Remember way back when “work from home” was considered merely a niche job for part-time employment and supplemental income? Well, that is clearly not the case anymore. Businesses worldwide were forced to either adapt or shut down in Q2 and Q3 of 2020 and embrace the new work norm of working remotely. Those businesses that were able to adapt utilized impromptu work-from-home strategies and many of them quickly saw that running a company from remote leadership, with remote teams, takes a whole new set of unique protocols, tools, and skills. However, remote work can and will yield the same business success, if not even greater, when properly implemented.
We have been operating on a remote and hybrid work model at Fully Accountable for the better part of a decade. What we have learned in that time has allowed us to increase our profit margin by 100% each year. We have proven that remote and hybrid work models can work in long-term situations, and benefit both employee and business owners. Now, we’re going to share our top insights and tips from this remote leadership journey that you can apply to enhance your business.
Efficiency and communication in a remote work environment must be highly self-managed on an employee level, and individuals that will be a good fit for these remote roles must be extremely self-motivated and proactive. This does not mean we suggest a laissez-faire management relationship, far be it from that. Remote leadership requires protocols and tools in place that assist in communication and transparency of work being completed. For example, we have developed proprietary software that we use to manage our own back office. All employees and their workloads “live” in this space, whether they are in-house, remote, or hybrid (employees who work partially in-office and partially remote).
Of course, goals and objectives must be clearly communicated, and regular video meetings with the team as a whole, and round robins with each department, help keep all of the remote teams aligned and connected while looping in executive leadership for summaries. We have found this to be a highly efficient use of both our time, as the leadership, and that of our employees. Which brings us to our next topic: Maintaining a proper balance.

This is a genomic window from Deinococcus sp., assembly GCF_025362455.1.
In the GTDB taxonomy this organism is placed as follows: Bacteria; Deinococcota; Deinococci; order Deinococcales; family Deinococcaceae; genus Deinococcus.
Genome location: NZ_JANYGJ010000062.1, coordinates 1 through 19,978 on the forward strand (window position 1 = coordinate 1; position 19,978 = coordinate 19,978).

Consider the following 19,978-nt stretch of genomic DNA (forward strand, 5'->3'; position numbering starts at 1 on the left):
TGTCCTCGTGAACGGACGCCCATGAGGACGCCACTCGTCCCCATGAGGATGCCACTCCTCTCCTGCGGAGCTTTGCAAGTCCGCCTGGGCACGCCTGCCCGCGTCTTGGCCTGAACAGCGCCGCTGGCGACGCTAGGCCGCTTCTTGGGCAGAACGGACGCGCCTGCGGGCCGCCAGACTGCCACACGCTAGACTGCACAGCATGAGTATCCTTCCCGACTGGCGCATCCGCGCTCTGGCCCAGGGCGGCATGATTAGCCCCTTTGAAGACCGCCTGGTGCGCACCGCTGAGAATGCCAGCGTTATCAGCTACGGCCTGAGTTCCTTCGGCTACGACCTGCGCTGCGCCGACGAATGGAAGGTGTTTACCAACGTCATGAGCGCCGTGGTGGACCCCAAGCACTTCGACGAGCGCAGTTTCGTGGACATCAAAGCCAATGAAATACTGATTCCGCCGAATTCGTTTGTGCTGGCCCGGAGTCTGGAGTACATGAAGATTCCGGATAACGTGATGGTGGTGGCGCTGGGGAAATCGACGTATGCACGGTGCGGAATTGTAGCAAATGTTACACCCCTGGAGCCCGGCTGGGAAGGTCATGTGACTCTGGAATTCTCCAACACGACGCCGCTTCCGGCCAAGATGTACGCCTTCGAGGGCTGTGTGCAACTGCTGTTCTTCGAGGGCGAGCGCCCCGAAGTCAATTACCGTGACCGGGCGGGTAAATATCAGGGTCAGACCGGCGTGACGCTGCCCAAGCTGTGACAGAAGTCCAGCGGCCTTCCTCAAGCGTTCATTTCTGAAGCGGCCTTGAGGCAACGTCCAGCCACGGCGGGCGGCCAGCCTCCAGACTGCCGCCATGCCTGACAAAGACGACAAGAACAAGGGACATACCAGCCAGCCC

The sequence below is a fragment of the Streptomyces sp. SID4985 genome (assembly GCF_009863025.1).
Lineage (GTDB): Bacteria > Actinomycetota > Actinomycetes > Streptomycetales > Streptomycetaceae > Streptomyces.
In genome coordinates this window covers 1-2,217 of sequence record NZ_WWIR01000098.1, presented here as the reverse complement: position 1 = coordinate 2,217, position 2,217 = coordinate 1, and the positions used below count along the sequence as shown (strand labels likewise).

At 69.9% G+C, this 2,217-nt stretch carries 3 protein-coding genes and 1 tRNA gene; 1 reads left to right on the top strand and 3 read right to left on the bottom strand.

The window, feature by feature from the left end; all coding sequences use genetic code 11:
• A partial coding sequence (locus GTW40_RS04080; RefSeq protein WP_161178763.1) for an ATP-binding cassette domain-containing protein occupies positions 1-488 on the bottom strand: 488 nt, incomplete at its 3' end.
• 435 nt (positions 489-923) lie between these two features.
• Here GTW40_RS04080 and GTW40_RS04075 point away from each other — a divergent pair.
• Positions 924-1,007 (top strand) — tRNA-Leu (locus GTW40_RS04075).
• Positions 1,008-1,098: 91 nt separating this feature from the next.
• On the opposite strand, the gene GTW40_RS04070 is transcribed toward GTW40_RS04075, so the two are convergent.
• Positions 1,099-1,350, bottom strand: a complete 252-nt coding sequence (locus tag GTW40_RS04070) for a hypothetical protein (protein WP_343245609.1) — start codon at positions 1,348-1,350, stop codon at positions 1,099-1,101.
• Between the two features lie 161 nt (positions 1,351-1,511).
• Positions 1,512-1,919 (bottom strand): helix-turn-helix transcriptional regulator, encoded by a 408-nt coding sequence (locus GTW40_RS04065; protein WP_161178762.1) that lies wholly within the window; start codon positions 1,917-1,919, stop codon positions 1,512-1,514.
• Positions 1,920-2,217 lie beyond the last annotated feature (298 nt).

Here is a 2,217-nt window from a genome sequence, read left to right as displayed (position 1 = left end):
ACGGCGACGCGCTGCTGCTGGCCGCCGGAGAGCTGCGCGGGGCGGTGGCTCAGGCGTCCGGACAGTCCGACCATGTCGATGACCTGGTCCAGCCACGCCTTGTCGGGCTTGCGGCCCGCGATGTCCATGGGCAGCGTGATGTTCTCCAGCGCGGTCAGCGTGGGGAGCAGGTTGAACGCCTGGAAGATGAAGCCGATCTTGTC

Remote work has been loudly praised by many of those who meandered into it without choice during the pandemic, for greatly increasing their quality of work-life balance. Suddenly, people were able to balance some very key basic needs in their daily lives outside of the workplace, while maintaining productivity and efficiency! Now, unsurprisingly, an alarmingly large amount of these newly adapted remote workers, an amount far higher than the majority, do not want to return to the office full time. What this means, is that to be able to attract and retain quality talent, you just might need to consider meeting these new demands for remote and hybrid work models.
Lastly, but not least, is the importance of a thriving remote company culture. Let’s face it, conjuring up culture virtually is not nearly the same as having hip decorated high-tech offices, and it’s not like that casual talk and organic social interaction that happens over the smoothie machine in the breakroom can occur. We have always held live events that would bring both our remote teams and in-house employees together to meet in person, all expenses paid of course, and these became some of the most celebrated traditions that we found ourselves looking forward to throughout the year. Herein enters the drastic and obvious decrease in all social gatherings since early 2020, which led to so many planned trips and networking events being canceled.
Want to know what we did to adapt even further to this new hyper-remote culture during a lockdown? We simply said, the show must go on and shifted our physical events to hosting them online. Video conferencing platforms can be used for more than just meetings, after all, and can serve as wonderful opportunities to bring your remote teams as close to in-person communication as possible. We just recently held our annual employee retreat virtually with a full schedule of events, live music, and speakers, and even a swag bag mailed out safely after attendance. There was dancing and joking, and given the right encouragement, a truly social environment the entire team was able to enjoy and participate in was created in that virtual space.
All in all, a company and its employees can not only survive with remote work and hybrid work models, they can thrive! A certain attention to new details must be observed, but with keen remote leadership, a permanent remote team of employees, and/or a hybrid team of employees, could be the best complement to your increased success yet.